Fine. That could be true. However, I know literally dozens of people who want to share their thoughts, sometimes with primarily family and close friends, but in some cases with a wider audience. An acquaintance has written a manuscript about a controversial topic and is reluctant to share his ideas, even on a blog. He’s afraid people might “hate” him and dismiss his work as rubbish. I say, “So what?” I also say, “You can count on it, Buddy.” No matter what you do or how sterling the work is, people will ridicule and criticize.

Does it matter? Not really.

Advice on dealing with criticism abounds, and here are a few of my favorite quotes from people I admire.

“To avoid criticism, say nothing, do nothing, be nothing.” Aristotle

While the esteemed philosopher pretty much nailed it, I have to add one little thought. Often people will criticize you even if you say nothing, do nothing, and are nothing (in the world’s estimation), for they will say you are dull or socially inept or lazy.

I wanted to include these lines from Alfred Lord Tennyson because of a conversation some friends and I recently had about weeds. Yes, weeds. The gist of the conversation was that some weeds are indeed beautiful and we wondered who it was who declared them as valueless, undesirable, or troublesome plants. Even little children are attracted to them, and I have often been the recipient of glorious yellow dandelions from my grandchildren.

“Once in a golden hour

I cast to earth a seed.

Up there came a flower,

The people said, a weed.”

And finally, Dale Carnegie’s reminder that “Nobody kicks a dead dog” is funny, short, and right on target. Be alive and moving and creating even if it makes you a subject for derision or scorn.

Encouraging other people to write and to share those stories, pieces, articles, essays, poems with others wasn’t my original intention, but evidently it’s something I feel strongly about…and perhaps something I need to pay attention to.

Write on!

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Chocolate Truffles or Chocolate Covered Cherries?

It could have been the dark chocolate truffles or chocolate covered cherries. Or maybe it was the Rice Krispy treats that Kathryn brought. Whatever the reason, our writing group was super energetic, almost wired, last night. The meeting wasn’t about critiques. It was about workshops, past and future, our next book, and some additional learning and growing opportunities that will begin in January. The discussion got so lively and rich that LaShella and I actually had to take notes to make sure we remembered it all.

Our first writing workshop was Saturday, September 26 at the downtown campus of Central Carolina Technical College, and we spent most of our time last night going over the evaluations of the attendees. The venue, food, speakers, presentations, topics, panel discussion were evidently enjoyed by all who took the time to complete an evaluation form—about 50 percent of those who attended. Had the other 50 percent taken the time to submit evaluations, the discussion last night might have been different.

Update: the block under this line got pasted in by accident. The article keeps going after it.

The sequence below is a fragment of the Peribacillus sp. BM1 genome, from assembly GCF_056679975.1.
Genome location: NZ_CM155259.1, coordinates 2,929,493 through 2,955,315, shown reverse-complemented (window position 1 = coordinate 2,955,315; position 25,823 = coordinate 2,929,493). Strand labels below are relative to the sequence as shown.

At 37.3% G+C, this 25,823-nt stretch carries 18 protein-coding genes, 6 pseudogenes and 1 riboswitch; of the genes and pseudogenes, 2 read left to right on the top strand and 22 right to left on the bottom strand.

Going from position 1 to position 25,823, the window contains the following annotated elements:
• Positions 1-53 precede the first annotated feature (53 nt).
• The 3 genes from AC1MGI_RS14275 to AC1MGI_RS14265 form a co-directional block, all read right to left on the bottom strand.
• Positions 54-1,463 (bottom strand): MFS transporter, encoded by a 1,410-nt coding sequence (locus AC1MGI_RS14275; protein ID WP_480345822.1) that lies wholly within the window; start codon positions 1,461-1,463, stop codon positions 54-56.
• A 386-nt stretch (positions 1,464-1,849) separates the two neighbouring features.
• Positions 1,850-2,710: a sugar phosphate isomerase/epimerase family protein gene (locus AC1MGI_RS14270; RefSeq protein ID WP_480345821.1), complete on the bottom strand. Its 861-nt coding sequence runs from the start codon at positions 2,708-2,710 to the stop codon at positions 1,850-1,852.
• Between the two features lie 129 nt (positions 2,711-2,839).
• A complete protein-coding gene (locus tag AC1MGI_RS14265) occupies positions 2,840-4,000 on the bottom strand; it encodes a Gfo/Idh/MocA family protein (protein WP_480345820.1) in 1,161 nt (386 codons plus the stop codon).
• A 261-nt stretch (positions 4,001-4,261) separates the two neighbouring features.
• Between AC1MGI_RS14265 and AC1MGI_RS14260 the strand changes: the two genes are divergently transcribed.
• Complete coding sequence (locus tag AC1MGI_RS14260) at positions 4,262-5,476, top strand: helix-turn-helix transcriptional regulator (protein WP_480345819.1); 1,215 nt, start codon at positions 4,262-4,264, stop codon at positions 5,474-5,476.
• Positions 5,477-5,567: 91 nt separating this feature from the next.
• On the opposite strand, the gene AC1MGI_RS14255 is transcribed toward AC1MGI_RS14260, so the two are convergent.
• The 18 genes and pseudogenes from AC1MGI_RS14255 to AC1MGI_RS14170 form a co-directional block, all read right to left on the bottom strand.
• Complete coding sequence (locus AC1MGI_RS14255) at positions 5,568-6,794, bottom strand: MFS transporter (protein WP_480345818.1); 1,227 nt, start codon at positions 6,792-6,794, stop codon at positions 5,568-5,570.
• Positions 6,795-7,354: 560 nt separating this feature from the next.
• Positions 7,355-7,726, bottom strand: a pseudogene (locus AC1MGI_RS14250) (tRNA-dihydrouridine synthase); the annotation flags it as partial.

High marks don’t mean that there isn’t room for improvement. Although writers and wannabe writers liked the food, many were dissatisfied with lunch—specifically with the staleness of the bread and the lack of vegan choices. They enjoyed, however, the breakfast and snack items that were available throughout the day. Also, while attendees enjoyed the sessions, many wished they had been a tad longer. A couple of people also mentioned that they’d like a mix and mingle time.

Since we had more than one topic to discuss, our fearless leader and chapter president smoothly moved on to the next item on the agenda: our next anthology. Earlier this year we made the decision to publish a book one year and hold a workshop the next. Alternating years makes such projects more doable and successful. Whether hosting an event or compiling a book, we want our group projects to be quality.

This part of the evening, from my perspective, is when the discussion got revved up a notch or two. As we threw our ideas into the proverbial pot, everyone became more animated. Well, just about everyone. I think our newest member was second-guessing her decision to join our group.

Among other things, our first priority was deciding on a theme. Families, connections, universal themes of humanity, “heart” stories, or what? Did all entries have to be nonfiction as in our previous book or could a fiction piece or two be included? Should we divide the book into fiction, nonfiction, and poetry sections, or should we submit whatever we wanted to and then organize the selections according to theme and place them in appropriate chapters?

We decided the latter was the best choice for now, and I look forward to reading some good stuff soon, especially a story about men and feathers, a topic introduced by one of the members. We also decided that this time around, there would be some parameters about submission quality. Every piece would be critiqued in the group first, thus saving the editor(s) a lot of unnecessary labor. And everyone would have to follow some other guidelines about font, format, spacing, and other manuscript musts. No using the tab key to indent paragraphs!